FDA chief weighs in on recovering medtech manufacturing in Puerto Rico

Scott Gottlieb
With a particular focus on blood-related medical devices, the FDA is working with about 10 devicemakers to recover their Puerto Rico operations and avoid a medical device shortage.

In the aftermath of hurricanes Irma and Maria, the FDA is monitoring dozens of medical products and working with pharma and medtech companies to get their Puerto Rico operations back on track, said FDA Commissioner Scott Gottlieb in a statement Friday.

More than 50 medtech companies maintain manufacturing plants in Puerto Rico, employing around 18,000 people and manufacturing more than 1,000 types of medical device, Gottlieb wrote.

Medtech players, including Medtronic, Abbott and Boston Scientific, scrambled to track down their employees, check in on their communities and gauge the damage done to their operations there, the Star Tribune reported in September. Now, the efforts are focusing on preventing a shortage of medical devices.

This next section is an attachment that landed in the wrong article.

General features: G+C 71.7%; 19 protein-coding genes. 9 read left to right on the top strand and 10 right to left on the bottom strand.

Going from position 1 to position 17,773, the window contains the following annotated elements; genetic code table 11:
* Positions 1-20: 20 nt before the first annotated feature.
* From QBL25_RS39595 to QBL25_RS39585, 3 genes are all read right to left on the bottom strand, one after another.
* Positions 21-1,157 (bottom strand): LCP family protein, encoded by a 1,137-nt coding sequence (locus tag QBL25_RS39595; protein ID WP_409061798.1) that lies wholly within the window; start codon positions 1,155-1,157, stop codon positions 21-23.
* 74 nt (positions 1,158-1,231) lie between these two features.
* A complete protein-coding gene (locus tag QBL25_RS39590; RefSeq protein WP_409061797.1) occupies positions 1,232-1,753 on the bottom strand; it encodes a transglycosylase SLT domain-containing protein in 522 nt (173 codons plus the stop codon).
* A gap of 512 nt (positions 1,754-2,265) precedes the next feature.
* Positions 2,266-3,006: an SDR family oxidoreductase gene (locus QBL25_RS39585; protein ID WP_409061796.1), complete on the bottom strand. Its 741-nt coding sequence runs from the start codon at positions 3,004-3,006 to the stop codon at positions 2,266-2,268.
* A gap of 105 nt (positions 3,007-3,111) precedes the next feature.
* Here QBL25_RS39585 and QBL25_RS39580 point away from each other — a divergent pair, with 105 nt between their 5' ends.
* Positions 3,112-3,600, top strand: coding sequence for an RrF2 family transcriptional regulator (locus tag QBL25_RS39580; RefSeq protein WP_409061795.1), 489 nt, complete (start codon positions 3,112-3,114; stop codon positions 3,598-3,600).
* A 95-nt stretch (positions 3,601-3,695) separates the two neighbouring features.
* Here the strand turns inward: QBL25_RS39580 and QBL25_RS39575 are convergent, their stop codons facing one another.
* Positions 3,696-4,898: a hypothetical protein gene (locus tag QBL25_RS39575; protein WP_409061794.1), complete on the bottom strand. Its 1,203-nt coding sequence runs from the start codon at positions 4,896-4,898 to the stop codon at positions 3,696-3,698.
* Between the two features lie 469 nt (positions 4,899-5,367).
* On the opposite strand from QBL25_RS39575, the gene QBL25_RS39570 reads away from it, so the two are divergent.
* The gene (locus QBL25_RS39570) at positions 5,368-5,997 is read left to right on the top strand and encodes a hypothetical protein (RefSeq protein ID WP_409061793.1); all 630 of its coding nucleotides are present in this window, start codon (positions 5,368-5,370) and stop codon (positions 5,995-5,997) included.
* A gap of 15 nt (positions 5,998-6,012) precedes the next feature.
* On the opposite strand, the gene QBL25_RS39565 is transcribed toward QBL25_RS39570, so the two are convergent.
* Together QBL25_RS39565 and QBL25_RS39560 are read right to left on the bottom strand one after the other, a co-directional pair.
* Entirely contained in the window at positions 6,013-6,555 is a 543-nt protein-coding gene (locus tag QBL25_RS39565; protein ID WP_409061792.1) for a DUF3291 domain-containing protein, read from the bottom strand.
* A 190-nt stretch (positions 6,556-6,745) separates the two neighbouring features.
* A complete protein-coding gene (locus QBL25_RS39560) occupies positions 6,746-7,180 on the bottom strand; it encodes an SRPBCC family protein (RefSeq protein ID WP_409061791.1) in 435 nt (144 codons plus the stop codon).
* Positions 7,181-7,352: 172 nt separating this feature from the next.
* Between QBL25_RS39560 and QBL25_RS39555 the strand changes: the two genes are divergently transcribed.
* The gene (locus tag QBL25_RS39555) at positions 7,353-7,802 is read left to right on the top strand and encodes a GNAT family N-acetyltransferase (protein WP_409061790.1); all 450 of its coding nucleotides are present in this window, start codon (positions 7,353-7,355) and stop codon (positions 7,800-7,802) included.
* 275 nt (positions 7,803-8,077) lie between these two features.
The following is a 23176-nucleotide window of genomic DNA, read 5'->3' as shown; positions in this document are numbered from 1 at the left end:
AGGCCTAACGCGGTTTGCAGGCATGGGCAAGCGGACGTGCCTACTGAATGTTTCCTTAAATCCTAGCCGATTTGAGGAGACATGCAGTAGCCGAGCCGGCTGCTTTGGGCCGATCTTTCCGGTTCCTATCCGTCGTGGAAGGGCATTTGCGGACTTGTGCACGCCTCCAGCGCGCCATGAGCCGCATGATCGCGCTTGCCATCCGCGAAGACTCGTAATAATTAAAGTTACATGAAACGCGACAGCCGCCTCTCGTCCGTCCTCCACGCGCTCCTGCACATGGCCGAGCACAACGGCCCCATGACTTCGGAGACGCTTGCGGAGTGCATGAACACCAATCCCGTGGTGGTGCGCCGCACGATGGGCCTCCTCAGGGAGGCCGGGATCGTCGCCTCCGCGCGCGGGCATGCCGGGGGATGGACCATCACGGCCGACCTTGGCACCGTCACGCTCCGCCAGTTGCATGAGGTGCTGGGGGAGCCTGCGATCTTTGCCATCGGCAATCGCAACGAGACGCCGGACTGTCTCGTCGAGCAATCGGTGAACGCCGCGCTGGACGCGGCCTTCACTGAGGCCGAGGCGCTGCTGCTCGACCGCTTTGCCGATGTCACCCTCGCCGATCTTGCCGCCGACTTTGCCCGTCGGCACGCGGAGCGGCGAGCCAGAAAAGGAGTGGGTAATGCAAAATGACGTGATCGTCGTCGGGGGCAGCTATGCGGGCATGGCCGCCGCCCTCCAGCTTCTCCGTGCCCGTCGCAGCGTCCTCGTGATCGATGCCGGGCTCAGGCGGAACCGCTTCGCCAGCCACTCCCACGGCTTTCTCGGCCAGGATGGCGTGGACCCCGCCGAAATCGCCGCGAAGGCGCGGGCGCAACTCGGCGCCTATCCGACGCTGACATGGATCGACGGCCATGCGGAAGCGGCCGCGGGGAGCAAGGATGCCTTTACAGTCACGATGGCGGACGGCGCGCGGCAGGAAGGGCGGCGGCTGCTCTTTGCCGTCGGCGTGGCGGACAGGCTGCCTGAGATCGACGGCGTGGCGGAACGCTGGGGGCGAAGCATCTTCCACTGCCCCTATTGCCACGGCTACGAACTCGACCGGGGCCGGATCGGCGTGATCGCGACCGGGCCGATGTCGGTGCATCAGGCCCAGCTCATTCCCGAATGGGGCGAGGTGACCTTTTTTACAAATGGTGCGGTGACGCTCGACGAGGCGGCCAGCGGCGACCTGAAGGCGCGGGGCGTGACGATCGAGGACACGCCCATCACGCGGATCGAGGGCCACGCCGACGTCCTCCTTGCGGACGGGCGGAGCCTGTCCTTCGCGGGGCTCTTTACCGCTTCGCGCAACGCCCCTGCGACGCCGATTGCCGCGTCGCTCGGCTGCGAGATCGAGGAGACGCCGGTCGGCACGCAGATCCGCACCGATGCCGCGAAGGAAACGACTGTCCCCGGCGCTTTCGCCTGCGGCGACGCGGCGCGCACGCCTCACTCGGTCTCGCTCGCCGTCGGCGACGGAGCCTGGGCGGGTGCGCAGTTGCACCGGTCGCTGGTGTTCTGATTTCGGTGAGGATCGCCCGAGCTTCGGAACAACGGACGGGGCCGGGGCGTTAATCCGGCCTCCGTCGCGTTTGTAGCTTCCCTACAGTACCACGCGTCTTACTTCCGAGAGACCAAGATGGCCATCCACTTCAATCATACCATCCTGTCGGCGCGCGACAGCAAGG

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RELATED: FDA concerned about possible drug shortages in wake of devastation in Puerto Rico

While the FDA is keeping an eye on more than 50 critically important devices, the agency is “working closely” with about 10 medical device makers, some of which are the only manufacturer of a particular device, Gottlieb said. Critically important devices are those that are life-sustaining or life-supporting and/or devices that are manufactured by a single company.

RELATED: Hurricane Maria shutters much of Puerto Rico's pharma manufacturing

Lack of electricity, transportation, connectivity and clean water is plaguing most of Puerto Rico’s industry. But while many devicemakers in the territory are running on generator power, this isn’t enough to return their productivity to normal levels, Gottlieb wrote.

Specifically, the FDA is helping devicemakers obtain fuel and logistical support to move raw materials and finished devices on and off the island. The agency is also considering options to ward off device shortages, including importing devices and allowing devicemakers to move manufacturing operations to other sites, Gottlieb said.

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